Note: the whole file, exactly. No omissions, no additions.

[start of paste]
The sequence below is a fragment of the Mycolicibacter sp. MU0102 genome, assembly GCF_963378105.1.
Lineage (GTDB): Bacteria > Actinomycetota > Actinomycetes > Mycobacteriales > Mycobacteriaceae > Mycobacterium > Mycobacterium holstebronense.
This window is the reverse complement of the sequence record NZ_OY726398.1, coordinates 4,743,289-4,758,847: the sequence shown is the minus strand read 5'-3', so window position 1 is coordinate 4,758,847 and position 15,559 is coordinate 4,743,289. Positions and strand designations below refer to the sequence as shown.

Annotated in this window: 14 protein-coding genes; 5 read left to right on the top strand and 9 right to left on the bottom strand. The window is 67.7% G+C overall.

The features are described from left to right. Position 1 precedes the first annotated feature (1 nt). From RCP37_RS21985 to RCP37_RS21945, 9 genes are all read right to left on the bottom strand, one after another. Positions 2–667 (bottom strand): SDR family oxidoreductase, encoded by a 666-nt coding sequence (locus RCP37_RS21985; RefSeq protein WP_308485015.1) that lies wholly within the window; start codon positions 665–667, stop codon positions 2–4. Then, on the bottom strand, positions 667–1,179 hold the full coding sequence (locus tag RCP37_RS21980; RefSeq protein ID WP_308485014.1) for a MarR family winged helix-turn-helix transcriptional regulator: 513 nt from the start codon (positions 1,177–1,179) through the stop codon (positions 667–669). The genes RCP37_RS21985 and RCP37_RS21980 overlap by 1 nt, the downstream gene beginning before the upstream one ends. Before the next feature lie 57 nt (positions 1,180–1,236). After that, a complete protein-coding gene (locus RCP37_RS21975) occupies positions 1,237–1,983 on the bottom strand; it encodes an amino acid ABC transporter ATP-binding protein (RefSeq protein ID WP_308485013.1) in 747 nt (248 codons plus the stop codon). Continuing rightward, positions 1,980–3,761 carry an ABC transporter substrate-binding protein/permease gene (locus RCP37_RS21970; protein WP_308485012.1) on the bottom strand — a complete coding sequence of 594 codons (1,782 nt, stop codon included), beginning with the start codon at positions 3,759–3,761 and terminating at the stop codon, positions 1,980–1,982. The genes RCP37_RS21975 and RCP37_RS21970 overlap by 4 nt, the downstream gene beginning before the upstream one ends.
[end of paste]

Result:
The sequence below is a fragment of the Mycolicibacter sp. MU0102 genome, assembly GCF_963378105.1.
Lineage (GTDB): Bacteria > Actinomycetota > Actinomycetes > Mycobacteriales > Mycobacteriaceae > Mycobacterium > Mycobacterium holstebronense.
This window is the reverse complement of the sequence record NZ_OY726398.1, coordinates 4,743,289-4,758,847: the sequence shown is the minus strand read 5'-3', so window position 1 is coordinate 4,758,847 and position 15,559 is coordinate 4,743,289. Positions and strand designations below refer to the sequence as shown.

Annotated in this window: 14 protein-coding genes; 5 read left to right on the top strand and 9 right to left on the bottom strand. The window is 67.7% G+C overall.

The features are described from left to right. Position 1 precedes the first annotated feature (1 nt). From RCP37_RS21985 to RCP37_RS21945, 9 genes are all read right to left on the bottom strand, one after another. Positions 2–667 (bottom strand): SDR family oxidoreductase, encoded by a 666-nt coding sequence (locus RCP37_RS21985; RefSeq protein WP_308485015.1) that lies wholly within the window; start codon positions 665–667, stop codon positions 2–4. Then, on the bottom strand, positions 667–1,179 hold the full coding sequence (locus tag RCP37_RS21980; RefSeq protein ID WP_308485014.1) for a MarR family winged helix-turn-helix transcriptional regulator: 513 nt from the start codon (positions 1,177–1,179) through the stop codon (positions 667–669). The genes RCP37_RS21985 and RCP37_RS21980 overlap by 1 nt, the downstream gene beginning before the upstream one ends. Before the next feature lie 57 nt (positions 1,180–1,236). After that, a complete protein-coding gene (locus RCP37_RS21975) occupies positions 1,237–1,983 on the bottom strand; it encodes an amino acid ABC transporter ATP-binding protein (RefSeq protein ID WP_308485013.1) in 747 nt (248 codons plus the stop codon). Continuing rightward, positions 1,980–3,761 carry an ABC transporter substrate-binding protein/permease gene (locus RCP37_RS21970; protein WP_308485012.1) on the bottom strand — a complete coding sequence of 594 codons (1,782 nt, stop codon included), beginning with the start codon at positions 3,759–3,761 and terminating at the stop codon, positions 1,980–1,982. The genes RCP37_RS21975 and RCP37_RS21970 overlap by 4 nt, the downstream gene beginning before the upstream one ends.